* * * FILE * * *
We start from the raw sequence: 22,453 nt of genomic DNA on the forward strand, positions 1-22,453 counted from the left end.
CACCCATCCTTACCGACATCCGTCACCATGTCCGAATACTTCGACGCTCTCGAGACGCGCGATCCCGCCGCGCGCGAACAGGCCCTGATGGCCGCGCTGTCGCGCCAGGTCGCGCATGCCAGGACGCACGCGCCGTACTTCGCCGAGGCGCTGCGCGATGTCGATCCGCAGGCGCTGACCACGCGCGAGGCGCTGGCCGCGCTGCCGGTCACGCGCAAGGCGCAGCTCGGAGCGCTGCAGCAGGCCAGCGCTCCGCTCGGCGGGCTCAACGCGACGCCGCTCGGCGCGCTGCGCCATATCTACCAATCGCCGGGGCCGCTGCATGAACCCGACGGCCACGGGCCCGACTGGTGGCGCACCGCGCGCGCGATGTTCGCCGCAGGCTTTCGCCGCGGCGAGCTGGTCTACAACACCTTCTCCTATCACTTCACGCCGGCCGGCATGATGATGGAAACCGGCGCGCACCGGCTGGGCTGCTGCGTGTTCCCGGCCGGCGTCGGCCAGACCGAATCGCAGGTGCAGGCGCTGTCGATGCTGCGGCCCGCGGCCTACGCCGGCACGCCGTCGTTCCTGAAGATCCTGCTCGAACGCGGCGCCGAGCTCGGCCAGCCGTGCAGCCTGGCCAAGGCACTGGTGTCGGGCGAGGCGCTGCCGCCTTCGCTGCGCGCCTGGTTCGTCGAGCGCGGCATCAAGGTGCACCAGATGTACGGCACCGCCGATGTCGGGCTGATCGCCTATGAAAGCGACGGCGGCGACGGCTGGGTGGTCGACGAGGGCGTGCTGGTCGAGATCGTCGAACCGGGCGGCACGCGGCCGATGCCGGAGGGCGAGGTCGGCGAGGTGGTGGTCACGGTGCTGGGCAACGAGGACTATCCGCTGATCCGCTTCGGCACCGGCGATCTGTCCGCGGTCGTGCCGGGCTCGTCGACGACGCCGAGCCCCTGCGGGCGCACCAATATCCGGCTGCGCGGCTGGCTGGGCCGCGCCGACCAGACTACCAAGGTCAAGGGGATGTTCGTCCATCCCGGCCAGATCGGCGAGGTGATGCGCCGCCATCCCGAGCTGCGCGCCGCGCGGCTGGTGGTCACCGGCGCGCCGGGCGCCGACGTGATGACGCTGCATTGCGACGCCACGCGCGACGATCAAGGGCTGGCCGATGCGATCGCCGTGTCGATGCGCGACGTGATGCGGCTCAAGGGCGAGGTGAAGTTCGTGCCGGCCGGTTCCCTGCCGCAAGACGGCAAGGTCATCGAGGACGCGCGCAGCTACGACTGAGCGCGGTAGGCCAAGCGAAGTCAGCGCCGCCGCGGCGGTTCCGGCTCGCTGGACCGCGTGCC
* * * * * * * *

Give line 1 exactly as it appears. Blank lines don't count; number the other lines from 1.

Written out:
We start from the raw sequence: 22,453 nt of genomic DNA on the forward strand, positions 1-22,453 counted from the left end.